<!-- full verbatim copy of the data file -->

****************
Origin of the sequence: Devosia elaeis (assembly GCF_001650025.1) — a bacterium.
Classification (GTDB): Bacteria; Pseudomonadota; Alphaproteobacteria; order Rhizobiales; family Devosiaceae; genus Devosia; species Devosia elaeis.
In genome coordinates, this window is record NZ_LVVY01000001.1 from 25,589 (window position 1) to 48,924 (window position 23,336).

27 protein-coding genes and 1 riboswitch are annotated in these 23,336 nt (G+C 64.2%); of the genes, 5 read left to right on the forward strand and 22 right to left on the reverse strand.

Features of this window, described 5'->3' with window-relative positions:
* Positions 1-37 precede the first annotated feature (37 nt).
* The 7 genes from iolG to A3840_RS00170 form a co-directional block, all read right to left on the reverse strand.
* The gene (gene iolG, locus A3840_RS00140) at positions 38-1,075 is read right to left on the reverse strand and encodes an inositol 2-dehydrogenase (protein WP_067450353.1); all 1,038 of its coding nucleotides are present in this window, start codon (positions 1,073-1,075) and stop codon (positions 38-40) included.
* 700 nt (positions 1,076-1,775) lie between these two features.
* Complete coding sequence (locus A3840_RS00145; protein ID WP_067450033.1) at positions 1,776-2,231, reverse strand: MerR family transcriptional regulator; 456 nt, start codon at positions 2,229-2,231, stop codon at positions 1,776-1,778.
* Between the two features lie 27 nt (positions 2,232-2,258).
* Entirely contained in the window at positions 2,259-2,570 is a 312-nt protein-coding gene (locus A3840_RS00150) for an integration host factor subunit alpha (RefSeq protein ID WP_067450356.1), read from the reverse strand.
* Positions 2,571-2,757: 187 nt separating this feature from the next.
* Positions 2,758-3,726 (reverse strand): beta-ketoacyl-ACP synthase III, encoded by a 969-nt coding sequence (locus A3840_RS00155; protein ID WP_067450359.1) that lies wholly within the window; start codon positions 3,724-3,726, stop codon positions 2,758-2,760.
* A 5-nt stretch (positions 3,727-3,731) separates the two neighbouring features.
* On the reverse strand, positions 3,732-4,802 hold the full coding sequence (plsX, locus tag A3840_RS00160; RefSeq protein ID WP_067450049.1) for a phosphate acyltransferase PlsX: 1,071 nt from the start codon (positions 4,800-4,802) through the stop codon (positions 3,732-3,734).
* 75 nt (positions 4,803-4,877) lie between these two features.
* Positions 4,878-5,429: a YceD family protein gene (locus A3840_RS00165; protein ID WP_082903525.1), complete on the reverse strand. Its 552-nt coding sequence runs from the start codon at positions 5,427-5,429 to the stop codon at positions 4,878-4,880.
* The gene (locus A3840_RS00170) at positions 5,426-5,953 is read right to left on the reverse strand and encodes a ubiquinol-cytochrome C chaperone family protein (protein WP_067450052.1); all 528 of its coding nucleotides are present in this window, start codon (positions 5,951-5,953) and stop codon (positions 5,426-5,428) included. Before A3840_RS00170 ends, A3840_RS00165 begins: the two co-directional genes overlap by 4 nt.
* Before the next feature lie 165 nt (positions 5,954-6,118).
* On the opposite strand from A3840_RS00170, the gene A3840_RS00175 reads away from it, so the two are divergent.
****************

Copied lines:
Origin of the sequence: Devosia elaeis (assembly GCF_001650025.1) — a bacterium.
Classification (GTDB): Bacteria; Pseudomonadota; Alphaproteobacteria; order Rhizobiales; family Devosiaceae; genus Devosia; species Devosia elaeis.
In genome coordinates, this window is record NZ_LVVY01000001.1 from 25,589 (window position 1) to 48,924 (window position 23,336).

27 protein-coding genes and 1 riboswitch are annotated in these 23,336 nt (G+C 64.2%); of the genes, 5 read left to right on the forward strand and 22 right to left on the reverse strand.

Features of this window, described 5'->3' with window-relative positions:
* Positions 1-37 precede the first annotated feature (37 nt).
* The 7 genes from iolG to A3840_RS00170 form a co-directional block, all read right to left on the reverse strand.
* The gene (gene iolG, locus A3840_RS00140) at positions 38-1,075 is read right to left on the reverse strand and encodes an inositol 2-dehydrogenase (protein WP_067450353.1); all 1,038 of its coding nucleotides are present in this window, start codon (positions 1,073-1,075) and stop codon (positions 38-40) included.
* 700 nt (positions 1,076-1,775) lie between these two features.
* Complete coding sequence (locus A3840_RS00145; protein ID WP_067450033.1) at positions 1,776-2,231, reverse strand: MerR family transcriptional regulator; 456 nt, start codon at positions 2,229-2,231, stop codon at positions 1,776-1,778.
* Between the two features lie 27 nt (positions 2,232-2,258).
* Entirely contained in the window at positions 2,259-2,570 is a 312-nt protein-coding gene (locus A3840_RS00150) for an integration host factor subunit alpha (RefSeq protein ID WP_067450356.1), read from the reverse strand.
* Positions 2,571-2,757: 187 nt separating this feature from the next.
* Positions 2,758-3,726 (reverse strand): beta-ketoacyl-ACP synthase III, encoded by a 969-nt coding sequence (locus A3840_RS00155; protein ID WP_067450359.1) that lies wholly within the window; start codon positions 3,724-3,726, stop codon positions 2,758-2,760.
* A 5-nt stretch (positions 3,727-3,731) separates the two neighbouring features.
* On the reverse strand, positions 3,732-4,802 hold the full coding sequence (plsX, locus tag A3840_RS00160; RefSeq protein ID WP_067450049.1) for a phosphate acyltransferase PlsX: 1,071 nt from the start codon (positions 4,800-4,802) through the stop codon (positions 3,732-3,734).
* 75 nt (positions 4,803-4,877) lie between these two features.
* Positions 4,878-5,429: a YceD family protein gene (locus A3840_RS00165; protein ID WP_082903525.1), complete on the reverse strand. Its 552-nt coding sequence runs from the start codon at positions 5,427-5,429 to the stop codon at positions 4,878-4,880.
* The gene (locus A3840_RS00170) at positions 5,426-5,953 is read right to left on the reverse strand and encodes a ubiquinol-cytochrome C chaperone family protein (protein WP_067450052.1); all 528 of its coding nucleotides are present in this window, start codon (positions 5,951-5,953) and stop codon (positions 5,426-5,428) included. Before A3840_RS00170 ends, A3840_RS00165 begins: the two co-directional genes overlap by 4 nt.
* Before the next feature lie 165 nt (positions 5,954-6,118).
* On the opposite strand from A3840_RS00170, the gene A3840_RS00175 reads away from it, so the two are divergent.